B) Other Significant Tax Changes:

1) The maximum amount of equipment placed in service that a business can expense as a deduction is cut by nearly 50% from $250,000 to $135,000.

2) Taxpayers age 70.5 and older can no longer make a charitable contribution directly from their IRA’s, and thereby avoid income taxation on the amount donated. This could have a huge negative impact on a non-profit’s budget.

3) 2010 represents the last year during which capital gains will be taxed at the rate of 15% and 0% for taxpayers in the 10% and 15% tax brackets. Next year, the rate goes to 20% for most taxpayers and 10% for taxpayers in the lower brackets. However, gains on assets held for five years or longer, beginning in 2011 will be taxed at 18% and 8% respectively.

4) For taxpayers in tax brackets of 15% or higher, 2010 represents the last year in which dividends will be taxed like capital gains at a significantly reduced rate of 15%. After 2010, dividends will be taxed at the highest earned income rate. Ouch.

C) Important Take-Aways:

1) It is important to appreciate that there is no federal estate tax in 2010; however, significant gift taxes which affect the majority of taxpayers remain, making it equally as expensive to gift in 2010 as it was in 2009. A donor can gift up to $1 million as a lifetime exemption as well as $13,000 per year as an annual gift exclusion amount, but gifts in excess of these exemptions remain taxable transactions.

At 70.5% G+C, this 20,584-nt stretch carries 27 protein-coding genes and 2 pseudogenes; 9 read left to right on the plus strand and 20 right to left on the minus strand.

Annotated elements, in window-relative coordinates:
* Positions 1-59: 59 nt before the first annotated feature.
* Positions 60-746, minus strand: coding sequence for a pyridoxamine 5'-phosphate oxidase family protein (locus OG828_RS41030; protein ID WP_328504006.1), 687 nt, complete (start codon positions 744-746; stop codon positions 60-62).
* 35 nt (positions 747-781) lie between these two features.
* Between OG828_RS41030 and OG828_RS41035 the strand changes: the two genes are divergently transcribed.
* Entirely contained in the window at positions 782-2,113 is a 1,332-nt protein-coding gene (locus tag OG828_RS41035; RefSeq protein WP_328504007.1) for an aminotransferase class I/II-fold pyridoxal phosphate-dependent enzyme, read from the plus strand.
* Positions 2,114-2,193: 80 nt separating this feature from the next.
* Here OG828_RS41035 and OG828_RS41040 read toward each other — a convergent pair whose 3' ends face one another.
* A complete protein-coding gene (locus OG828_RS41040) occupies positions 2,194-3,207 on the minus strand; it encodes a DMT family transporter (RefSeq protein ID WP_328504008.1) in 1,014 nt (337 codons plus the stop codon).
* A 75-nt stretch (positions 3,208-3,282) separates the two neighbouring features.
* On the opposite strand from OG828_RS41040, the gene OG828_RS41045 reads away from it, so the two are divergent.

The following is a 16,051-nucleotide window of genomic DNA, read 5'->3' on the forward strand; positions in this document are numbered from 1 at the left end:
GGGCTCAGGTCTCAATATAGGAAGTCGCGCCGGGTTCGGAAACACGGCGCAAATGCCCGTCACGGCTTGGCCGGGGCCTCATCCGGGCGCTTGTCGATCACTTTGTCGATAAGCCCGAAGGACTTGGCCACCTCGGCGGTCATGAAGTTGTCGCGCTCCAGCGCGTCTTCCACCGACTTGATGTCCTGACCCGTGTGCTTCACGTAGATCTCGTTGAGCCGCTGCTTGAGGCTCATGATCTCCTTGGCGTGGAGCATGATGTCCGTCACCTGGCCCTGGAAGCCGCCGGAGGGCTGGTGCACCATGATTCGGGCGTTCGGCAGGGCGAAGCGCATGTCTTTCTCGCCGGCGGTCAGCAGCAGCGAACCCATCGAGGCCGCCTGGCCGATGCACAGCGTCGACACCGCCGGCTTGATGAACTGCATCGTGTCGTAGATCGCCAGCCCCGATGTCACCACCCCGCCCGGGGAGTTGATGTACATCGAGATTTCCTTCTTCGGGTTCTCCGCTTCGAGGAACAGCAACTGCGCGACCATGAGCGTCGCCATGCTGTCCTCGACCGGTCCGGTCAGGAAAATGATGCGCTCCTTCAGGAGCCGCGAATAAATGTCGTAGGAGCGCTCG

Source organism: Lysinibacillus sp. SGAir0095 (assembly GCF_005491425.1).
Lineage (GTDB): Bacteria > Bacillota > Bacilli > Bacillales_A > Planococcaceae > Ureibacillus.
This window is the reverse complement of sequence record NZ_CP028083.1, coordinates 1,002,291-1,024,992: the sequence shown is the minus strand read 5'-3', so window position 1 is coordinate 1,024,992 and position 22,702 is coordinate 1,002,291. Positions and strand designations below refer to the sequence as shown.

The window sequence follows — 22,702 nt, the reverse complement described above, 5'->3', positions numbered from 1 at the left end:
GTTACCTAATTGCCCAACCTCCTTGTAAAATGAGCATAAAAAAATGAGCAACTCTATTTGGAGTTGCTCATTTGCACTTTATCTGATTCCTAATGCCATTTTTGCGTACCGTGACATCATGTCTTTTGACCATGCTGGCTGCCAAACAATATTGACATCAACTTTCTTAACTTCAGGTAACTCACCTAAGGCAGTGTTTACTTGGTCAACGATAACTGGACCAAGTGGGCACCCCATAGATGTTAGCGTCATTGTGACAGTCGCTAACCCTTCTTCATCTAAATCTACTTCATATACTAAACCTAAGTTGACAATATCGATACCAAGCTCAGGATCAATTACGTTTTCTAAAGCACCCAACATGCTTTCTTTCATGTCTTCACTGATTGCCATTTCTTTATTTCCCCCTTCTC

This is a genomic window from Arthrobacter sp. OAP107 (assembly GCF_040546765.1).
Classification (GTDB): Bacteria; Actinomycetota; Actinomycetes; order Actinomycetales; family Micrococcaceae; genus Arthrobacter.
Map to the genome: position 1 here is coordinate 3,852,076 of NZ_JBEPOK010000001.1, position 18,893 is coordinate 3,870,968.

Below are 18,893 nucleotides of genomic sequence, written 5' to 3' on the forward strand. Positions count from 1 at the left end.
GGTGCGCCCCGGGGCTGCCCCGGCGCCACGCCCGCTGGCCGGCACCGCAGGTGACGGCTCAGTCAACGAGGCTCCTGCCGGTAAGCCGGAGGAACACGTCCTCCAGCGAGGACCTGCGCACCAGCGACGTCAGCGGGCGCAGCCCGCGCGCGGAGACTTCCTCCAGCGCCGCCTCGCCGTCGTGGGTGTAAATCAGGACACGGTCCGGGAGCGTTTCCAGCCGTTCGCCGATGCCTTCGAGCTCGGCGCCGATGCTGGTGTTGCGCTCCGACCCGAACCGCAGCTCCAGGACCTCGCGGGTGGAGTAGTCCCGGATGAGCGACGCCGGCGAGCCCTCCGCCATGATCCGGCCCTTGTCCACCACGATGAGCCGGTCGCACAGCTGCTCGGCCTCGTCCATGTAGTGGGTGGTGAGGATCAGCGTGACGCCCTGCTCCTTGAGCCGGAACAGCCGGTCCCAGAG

2) The estate tax in Maryland remains unaffected by changes to the federal system. As such, estates whose values exceed $1 million are still subject to Maryland estate taxes.

3) Because the federal estate tax exemptions have been changing regularly over the last several years, it is common language in wills and trusts to leave assets to non-spouse beneficiaries up to the federal exemption amount with the residual to go to the spouse. As an unintended consequence of your estate planning documents, your estate plan may leave everything to children or other relatives, unintentionally disinheriting your spouse.

Clearly 2010 is a year of significant tax and estate planning review. Feel free to contact me regarding any specific situation where you have concern or just seek clarity. We are also well suited to recommend accountants and estate planning attorneys who specialize in these areas. In law school, I remember references in several business and tax classes to a famous United States judge and judicial philosopher by the name of Learned Hand. Judge Hand professed, “Anyone may arrange his affairs so that his taxes shall be as low as possible. And, there is not even a patriot duty to increase one’s taxes. Nobody owes any public duty to pay more than the law demands”. In a year where we will all be affected by rising tax rates, it is important to heed the advice of Judge Hand and plan accordingly.


Greg Gann

Please talk to your financial advisor and tax advisor for advice on your specific situation prior to executing any strategy as individual situations may vary.